Quentin Meillassoux - After Finitude: An Essay on the Necessity of Contingency - Reviewed by Gabriel Riera, University of Illinois, Chicago - Philosophical Reviews - University of Notre Dame

Speculative Heresy. Collapse Vol. IV: Concept Horror - Urbanomic. About this Volume Collapse IV features a series of investigations by philosophers, writers and artists into Concept Horror.

Collapse Vol. IV: Concept Horror - Urbanomic

Contributors address the existential, aesthetic, theological and political dimensions of horror, interrogate its peculiar affinity with philosophical thought, and uncover the horrors that may lie in wait for those who pursue rational thought beyond the bounds of the reasonable. This unique volume continues Collapse's pursuit of indisciplinary miscegenation, the wide-ranging contributions interacting to produce common themes and suggestive connections. In the process a rich and compelling case emerges for the intimate bond between horror and philosophical thought. The original numbered edition of this volume is now sold out; the volume is now available in a new reissued edition.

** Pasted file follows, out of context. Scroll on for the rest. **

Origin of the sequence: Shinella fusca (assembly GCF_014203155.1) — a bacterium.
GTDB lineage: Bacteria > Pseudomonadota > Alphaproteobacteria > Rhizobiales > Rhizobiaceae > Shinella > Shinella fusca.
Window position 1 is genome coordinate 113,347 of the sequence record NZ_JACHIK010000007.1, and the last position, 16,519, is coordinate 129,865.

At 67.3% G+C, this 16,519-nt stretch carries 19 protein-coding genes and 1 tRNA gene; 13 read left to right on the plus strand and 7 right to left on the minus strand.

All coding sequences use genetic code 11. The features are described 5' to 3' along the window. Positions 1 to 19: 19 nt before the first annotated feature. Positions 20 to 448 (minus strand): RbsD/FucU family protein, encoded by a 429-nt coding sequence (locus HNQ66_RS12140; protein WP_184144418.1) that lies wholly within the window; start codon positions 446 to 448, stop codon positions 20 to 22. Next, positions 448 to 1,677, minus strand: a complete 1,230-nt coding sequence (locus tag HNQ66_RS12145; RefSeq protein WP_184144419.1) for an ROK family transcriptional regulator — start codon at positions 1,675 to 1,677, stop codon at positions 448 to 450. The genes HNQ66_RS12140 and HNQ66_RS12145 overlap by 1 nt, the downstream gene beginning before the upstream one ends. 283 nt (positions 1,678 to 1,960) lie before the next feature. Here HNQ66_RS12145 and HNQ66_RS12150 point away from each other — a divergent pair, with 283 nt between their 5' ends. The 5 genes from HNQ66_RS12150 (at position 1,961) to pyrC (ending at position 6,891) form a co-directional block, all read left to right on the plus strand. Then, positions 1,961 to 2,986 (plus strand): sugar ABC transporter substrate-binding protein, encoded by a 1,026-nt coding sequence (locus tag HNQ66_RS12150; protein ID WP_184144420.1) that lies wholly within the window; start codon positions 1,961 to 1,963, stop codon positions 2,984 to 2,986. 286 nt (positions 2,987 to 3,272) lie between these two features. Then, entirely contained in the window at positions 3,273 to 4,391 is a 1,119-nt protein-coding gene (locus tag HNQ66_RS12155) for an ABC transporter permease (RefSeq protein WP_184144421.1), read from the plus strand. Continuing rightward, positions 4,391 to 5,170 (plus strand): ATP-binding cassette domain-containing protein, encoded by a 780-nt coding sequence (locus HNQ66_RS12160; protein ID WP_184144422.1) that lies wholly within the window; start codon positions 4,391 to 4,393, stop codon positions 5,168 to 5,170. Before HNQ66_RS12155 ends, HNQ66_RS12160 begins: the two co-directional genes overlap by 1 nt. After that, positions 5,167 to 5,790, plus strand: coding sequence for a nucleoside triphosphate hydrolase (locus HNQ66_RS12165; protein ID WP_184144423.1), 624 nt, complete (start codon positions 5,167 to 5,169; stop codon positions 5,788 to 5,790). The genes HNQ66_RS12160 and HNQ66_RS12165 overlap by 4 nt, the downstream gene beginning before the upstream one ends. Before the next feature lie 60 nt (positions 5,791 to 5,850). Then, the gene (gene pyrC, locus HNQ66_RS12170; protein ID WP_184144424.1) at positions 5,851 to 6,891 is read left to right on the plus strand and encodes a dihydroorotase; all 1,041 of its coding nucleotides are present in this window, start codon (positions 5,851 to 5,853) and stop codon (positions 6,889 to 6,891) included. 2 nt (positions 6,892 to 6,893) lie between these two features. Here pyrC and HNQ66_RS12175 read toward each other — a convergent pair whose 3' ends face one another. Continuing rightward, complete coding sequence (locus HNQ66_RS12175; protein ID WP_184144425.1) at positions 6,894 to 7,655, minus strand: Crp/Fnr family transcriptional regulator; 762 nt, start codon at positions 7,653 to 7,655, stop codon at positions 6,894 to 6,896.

Related Links. 6 keys to After Finitude « Object-Oriented Philosophy. Today I’m working on the chapter of the Meillassoux book on After Finitude. Rather than “summarize” a book that is already written with sufficient clarity as it is, I’m going to try to isolate the key pillars in the argumentation of the book. (And I’ll categorize this as a “Composition of Philosophy” post, though I don’t intend to live-blog the writing of another book this summer. Maybe I’ll do it again in the future, but I don’t feel like it this time.) If you’re writing a book honestly, you’ll always change your mind about a few things while writing it.